Well no, it's not.

The problem with *deleting* the post, though I'm sure someone has explained it already, is that it's the ultimate silencing and stilling of voices, and there's no clear way to clear the suspicions of people that it was anything *but* a cover-up, trying to pretend that it never happened or to make it go away.

I know, it doesn't seem like there's a good solution on what to do here, right? It's still out there laying the hurt if you leave it up, and you're sweeping it under the rug and pretending nothing was wrong if you take it down, even if that wasn't your intent.

So take the third way.

Go back and annotate that post, leaving the original comments intact, with easily detectable insertions on a point by point basis, discussing what people said in response, and how it changed your mind, or what you didn't consider before, or even admissions of where you haven't really changed your mind, but you can see the point.

You've changed your ways? Show your work - don't delete it and promise you're all better now, because we don't have any reason to believe.



(it was pointed out that this statement was really dismissive and absolutist - how could anyone have a reasonable dialogue about the quality of Calgary's football team with such diminishing language in place?

And I can see it. If someone marched up to me and started hollering about how the Toronto Argonauts, a team close to my heart, wasn't real and abjected their competence in the language of sexist rape culture, I'd get a little hot under the collar myself.)

Re: These "you" is the second person impersonal you. I don't mean you, I mean you. yeah.

It seems that he deleted the comments by accident, if you believe him. Of course, that doesn't address deleting the entire post later, which was an obvious CYA attempt.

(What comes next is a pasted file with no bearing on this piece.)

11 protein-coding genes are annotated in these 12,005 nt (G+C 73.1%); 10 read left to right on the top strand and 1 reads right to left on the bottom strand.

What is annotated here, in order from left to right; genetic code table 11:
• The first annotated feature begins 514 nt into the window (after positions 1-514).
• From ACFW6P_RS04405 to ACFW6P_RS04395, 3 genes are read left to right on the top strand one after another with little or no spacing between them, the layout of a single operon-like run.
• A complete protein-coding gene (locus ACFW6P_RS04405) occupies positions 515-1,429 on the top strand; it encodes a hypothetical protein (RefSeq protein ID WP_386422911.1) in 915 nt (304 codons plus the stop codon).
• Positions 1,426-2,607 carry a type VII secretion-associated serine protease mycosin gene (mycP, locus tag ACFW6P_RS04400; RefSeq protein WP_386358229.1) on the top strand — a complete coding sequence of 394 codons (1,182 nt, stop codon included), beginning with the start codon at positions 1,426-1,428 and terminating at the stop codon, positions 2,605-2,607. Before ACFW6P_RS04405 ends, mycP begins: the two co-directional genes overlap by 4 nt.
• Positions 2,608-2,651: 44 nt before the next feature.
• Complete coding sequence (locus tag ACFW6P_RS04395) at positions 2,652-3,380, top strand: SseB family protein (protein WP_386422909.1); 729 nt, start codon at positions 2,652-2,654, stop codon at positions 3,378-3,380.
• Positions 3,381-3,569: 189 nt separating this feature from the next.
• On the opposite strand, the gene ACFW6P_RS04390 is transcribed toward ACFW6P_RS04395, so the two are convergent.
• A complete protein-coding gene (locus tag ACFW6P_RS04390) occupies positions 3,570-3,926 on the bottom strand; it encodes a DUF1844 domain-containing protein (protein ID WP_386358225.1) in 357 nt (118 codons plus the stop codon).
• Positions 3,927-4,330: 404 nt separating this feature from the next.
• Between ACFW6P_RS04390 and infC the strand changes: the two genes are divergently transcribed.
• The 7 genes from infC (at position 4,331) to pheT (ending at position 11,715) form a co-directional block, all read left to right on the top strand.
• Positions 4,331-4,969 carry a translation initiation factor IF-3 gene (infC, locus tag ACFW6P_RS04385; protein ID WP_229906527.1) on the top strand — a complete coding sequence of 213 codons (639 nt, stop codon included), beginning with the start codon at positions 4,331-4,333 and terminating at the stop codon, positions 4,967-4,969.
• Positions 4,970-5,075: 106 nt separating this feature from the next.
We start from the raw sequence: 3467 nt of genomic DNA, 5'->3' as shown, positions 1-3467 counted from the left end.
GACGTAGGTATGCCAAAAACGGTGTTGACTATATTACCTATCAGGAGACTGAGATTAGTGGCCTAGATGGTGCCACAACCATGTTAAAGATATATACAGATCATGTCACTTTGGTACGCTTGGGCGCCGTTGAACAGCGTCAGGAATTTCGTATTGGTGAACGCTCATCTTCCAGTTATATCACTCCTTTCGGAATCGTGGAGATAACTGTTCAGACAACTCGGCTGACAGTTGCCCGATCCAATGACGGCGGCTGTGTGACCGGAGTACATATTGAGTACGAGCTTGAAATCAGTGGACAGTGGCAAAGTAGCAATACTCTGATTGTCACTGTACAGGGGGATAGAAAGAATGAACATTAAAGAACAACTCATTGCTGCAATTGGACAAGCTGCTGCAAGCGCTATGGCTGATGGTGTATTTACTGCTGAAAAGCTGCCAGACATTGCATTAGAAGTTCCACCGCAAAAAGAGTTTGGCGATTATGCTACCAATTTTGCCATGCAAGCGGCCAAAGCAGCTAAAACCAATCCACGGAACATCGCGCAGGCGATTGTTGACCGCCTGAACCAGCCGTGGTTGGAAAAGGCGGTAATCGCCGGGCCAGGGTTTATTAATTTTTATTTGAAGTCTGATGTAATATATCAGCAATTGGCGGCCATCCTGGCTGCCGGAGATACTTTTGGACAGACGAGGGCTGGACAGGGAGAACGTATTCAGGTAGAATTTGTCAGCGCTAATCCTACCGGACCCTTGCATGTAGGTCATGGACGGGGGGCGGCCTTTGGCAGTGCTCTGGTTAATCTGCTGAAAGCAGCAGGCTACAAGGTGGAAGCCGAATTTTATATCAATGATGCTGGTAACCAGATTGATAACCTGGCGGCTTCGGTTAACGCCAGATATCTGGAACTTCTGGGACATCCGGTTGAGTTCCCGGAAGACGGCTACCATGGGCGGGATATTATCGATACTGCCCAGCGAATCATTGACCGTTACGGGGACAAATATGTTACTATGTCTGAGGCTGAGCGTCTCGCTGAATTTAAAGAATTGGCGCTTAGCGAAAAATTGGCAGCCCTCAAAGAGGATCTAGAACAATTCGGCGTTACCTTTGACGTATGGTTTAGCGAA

I'm rather curious as to what an acceptable apology on his part would involve, because he obviously still believes the fundamental things he said, from his religious perspective. "I'm sorry I expressed my opinions, which I still think are valid, in an immoderate way, but I still hold them?" I think the disagreements are on such a profound level that even an annotation isn't going to satisfy anyone.

(Note: I certainly do not share his opinions in any way/shape/form, I just find the issues here interesting ones.)

Re: These "you" is the second person impersonal you. I don't mean you, I mean you. yeah.

I agree-- there can be no way to express an unremitting hatred of a large group of people in a way that would avoid angering that group.

We who are of reviled minorities have had generations of experience in keeping our opinions to ourselves-- helpless anger and outright hatred of the powerful bigots who rule our world.

So I do not feel as if I'm advocating censorship is suggesting that hatreds ofthis nature are best left unpromulgated-- supposing one cares about the public's opinion of oneself.